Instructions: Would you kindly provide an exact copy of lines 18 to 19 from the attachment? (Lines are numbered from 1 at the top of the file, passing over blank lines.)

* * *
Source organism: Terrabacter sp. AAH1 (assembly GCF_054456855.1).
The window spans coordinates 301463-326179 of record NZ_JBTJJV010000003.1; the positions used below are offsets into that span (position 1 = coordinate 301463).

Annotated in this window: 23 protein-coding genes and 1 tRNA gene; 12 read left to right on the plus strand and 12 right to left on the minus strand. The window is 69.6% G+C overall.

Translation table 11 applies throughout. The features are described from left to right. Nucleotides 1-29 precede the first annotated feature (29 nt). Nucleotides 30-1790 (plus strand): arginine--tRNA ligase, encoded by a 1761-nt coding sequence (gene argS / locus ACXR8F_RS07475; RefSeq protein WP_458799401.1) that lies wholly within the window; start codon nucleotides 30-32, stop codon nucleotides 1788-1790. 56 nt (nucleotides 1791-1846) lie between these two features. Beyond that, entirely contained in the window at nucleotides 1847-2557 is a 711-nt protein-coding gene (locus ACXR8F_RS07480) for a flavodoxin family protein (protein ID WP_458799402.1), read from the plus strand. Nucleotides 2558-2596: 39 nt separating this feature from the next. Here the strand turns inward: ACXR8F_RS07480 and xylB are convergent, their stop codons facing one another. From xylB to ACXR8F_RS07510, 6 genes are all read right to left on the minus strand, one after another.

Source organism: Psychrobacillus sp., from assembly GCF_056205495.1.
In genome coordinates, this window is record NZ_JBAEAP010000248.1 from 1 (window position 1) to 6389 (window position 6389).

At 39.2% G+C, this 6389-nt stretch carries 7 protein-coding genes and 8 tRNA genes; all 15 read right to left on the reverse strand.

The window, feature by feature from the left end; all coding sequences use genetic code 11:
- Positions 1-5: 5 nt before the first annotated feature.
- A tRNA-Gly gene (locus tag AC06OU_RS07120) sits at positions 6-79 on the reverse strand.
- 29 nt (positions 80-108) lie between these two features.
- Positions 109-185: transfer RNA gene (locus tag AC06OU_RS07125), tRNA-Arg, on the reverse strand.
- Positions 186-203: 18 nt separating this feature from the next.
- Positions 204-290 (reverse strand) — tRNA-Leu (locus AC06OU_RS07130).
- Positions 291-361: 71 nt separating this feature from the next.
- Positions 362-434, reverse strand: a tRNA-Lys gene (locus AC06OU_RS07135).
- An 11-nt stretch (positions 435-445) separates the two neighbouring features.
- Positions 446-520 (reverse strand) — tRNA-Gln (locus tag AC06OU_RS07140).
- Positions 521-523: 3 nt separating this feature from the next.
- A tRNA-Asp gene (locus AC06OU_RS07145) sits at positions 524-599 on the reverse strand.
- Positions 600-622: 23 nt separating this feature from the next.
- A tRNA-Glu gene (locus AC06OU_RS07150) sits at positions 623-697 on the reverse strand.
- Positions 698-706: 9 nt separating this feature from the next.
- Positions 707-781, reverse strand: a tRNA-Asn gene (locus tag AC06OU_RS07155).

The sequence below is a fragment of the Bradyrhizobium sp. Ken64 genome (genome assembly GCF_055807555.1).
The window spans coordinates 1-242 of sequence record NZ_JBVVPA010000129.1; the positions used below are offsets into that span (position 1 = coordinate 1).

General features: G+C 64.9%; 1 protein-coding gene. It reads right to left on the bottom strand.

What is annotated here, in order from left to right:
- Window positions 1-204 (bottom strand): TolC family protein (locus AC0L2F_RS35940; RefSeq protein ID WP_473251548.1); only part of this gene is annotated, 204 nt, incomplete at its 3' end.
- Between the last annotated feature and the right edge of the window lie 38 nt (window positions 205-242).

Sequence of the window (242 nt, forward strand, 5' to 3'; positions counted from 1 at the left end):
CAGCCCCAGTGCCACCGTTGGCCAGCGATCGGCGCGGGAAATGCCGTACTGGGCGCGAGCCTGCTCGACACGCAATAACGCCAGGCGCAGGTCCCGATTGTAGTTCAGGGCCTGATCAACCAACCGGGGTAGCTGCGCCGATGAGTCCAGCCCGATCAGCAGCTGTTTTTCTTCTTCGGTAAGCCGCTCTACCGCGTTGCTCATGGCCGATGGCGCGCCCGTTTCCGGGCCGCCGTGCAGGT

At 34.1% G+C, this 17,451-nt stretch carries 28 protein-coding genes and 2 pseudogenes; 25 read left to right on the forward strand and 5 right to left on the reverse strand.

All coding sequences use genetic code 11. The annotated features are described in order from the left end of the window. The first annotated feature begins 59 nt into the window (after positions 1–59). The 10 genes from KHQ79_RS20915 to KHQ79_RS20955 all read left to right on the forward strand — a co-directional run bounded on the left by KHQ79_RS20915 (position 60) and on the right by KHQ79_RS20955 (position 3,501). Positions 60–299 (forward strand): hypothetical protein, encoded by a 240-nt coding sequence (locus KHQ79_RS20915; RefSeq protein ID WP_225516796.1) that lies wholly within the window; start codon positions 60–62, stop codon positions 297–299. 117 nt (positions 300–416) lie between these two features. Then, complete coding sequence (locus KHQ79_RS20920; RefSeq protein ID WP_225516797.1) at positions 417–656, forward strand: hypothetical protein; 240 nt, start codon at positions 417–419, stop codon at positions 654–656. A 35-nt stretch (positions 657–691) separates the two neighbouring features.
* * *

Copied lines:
- Positions 446-520 (reverse strand) — tRNA-Gln (locus tag AC06OU_RS07140).
- Positions 521-523: 3 nt separating this feature from the next.